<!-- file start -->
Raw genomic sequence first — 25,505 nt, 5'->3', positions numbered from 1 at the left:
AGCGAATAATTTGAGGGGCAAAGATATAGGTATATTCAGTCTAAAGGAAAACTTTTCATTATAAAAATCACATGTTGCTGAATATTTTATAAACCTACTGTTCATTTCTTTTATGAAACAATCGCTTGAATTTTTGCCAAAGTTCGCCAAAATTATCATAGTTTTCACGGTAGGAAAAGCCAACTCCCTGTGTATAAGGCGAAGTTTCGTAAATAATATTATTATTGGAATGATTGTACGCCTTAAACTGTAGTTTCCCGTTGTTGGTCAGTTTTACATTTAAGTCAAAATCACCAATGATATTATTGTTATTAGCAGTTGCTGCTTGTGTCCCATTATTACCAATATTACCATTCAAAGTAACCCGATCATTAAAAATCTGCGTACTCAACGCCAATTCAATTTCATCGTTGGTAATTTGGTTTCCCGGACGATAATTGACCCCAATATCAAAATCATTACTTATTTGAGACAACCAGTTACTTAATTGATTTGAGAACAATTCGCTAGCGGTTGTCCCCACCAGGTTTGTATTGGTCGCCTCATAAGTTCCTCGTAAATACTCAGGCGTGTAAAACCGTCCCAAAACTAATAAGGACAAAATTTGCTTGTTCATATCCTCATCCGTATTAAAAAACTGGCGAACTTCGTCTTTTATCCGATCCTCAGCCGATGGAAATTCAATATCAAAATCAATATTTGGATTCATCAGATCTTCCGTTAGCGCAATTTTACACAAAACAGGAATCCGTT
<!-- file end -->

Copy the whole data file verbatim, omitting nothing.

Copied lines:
Raw genomic sequence first — 25,505 nt, 5'->3', positions numbered from 1 at the left:
AGCGAATAATTTGAGGGGCAAAGATATAGGTATATTCAGTCTAAAGGAAAACTTTTCATTATAAAAATCACATGTTGCTGAATATTTTATAAACCTACTGTTCATTTCTTTTATGAAACAATCGCTTGAATTTTTGCCAAAGTTCGCCAAAATTATCATAGTTTTCACGGTAGGAAAAGCCAACTCCCTGTGTATAAGGCGAAGTTTCGTAAATAATATTATTATTGGAATGATTGTACGCCTTAAACTGTAGTTTCCCGTTGTTGGTCAGTTTTACATTTAAGTCAAAATCACCAATGATATTATTGTTATTAGCAGTTGCTGCTTGTGTCCCATTATTACCAATATTACCATTCAAAGTAACCCGATCATTAAAAATCTGCGTACTCAACGCCAATTCAATTTCATCGTTGGTAATTTGGTTTCCCGGACGATAATTGACCCCAATATCAAAATCATTACTTATTTGAGACAACCAGTTACTTAATTGATTTGAGAACAATTCGCTAGCGGTTGTCCCCACCAGGTTTGTATTGGTCGCCTCATAAGTTCCTCGTAAATACTCAGGCGTGTAAAACCGTCCCAAAACTAATAAGGACAAAATTTGCTTGTTCATATCCTCATCCGTATTAAAAAACTGGCGAACTTCGTCTTTTATCCGATCCTCAGCCGATGGAAATTCAATATCAAAATCAATATTTGGATTCATCAGATCTTCCGTTAGCGCAATTTTACACAAAACAGGAATCCGTT